Our theoretical proposal is in accordance, besides, with another important traditional opinion about the Sabians, that they are a people who leave their religion (for another). Such an idea comes apparently from the Arabic root(s) SB’/SBW, but we have checked the Hebrew root SHWBH which it seems likely had a very significant influence upon the Arabic one(s). Al-Bìrùnì’s statement that the Sabians are the adherents of the prevailing religion is closely connected with this line of thought, even if it seems not to derive from lexicographic sources. Needless to say, the last definition just like the previous ones cannot seriously be applied to any existing religion, nor to a religious phenomenon such as Conversion. Surely one of the factors which played a crucial role in this sense, also from a linguistic point of view, was the existence of an original group such as the God-Fearers, who are not adequately defined by a name like Converts, but rather by that of Mid-Converts, or even better by one of the above recorded periphrastic expressions.

We have observed on the other hand the substantial closeness between God- Fearers and Hunafà’, who likewise are people in search of God without having any cult, scripture and prophet, generally following only the Noachite Laws. Yet there is perhaps one difference, namely that the latter are – as far as we know – just individuals, whereas the former are organized groups sharing the same Monotheistic faith, even if is not possible to rule out completely the existence of some scattered Hunafà’ communities.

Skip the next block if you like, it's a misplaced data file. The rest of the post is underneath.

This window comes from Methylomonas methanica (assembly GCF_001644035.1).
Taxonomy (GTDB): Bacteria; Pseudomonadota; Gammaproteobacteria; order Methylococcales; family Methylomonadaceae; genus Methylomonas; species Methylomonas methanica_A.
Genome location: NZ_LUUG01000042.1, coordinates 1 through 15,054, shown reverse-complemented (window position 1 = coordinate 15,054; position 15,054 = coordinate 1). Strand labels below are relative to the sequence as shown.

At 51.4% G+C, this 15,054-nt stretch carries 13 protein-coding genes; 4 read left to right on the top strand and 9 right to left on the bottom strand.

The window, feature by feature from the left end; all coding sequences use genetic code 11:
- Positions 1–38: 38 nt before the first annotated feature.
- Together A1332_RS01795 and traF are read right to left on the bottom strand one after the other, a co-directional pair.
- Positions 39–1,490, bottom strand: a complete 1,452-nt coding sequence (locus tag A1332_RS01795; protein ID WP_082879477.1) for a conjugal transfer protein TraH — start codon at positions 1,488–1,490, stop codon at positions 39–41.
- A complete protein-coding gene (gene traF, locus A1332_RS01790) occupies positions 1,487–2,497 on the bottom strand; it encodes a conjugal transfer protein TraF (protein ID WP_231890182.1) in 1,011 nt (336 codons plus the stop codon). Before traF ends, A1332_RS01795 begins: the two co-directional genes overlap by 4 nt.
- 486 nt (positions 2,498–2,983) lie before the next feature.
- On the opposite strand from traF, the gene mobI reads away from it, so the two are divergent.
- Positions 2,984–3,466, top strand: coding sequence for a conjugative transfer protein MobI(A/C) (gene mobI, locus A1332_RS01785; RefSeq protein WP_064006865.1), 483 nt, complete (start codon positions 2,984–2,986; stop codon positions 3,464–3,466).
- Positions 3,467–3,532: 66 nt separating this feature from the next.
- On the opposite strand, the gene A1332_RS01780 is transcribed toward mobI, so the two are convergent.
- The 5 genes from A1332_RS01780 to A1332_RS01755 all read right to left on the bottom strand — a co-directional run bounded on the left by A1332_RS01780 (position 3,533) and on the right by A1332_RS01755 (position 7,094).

Speaking about the Harranians, the Monotheistic nature of their beliefs has come to light not only in relation to the highly developed Neoplatonic system adopted by their learned men, whose apex is occupied by a transcendental God named the Most- High or the Lord of the High Building by the famous manual of Magic Gayat al-Hakìm (Picatrix), but also in connection to popular devoutness, as it is shown by the cultic place of Sumatar Harabesi not distant from Harràn, where in the middle of the II c. C.E. the Moon-God Sìn at the head of the local pantheon was worshipped bearing the title of Marilahé (Lord of the gods), an Aramaic expression which, as some findings in Hatra and Palmyra allow one to understand, is an equivalent of the Greek name Theòs Hypsistos.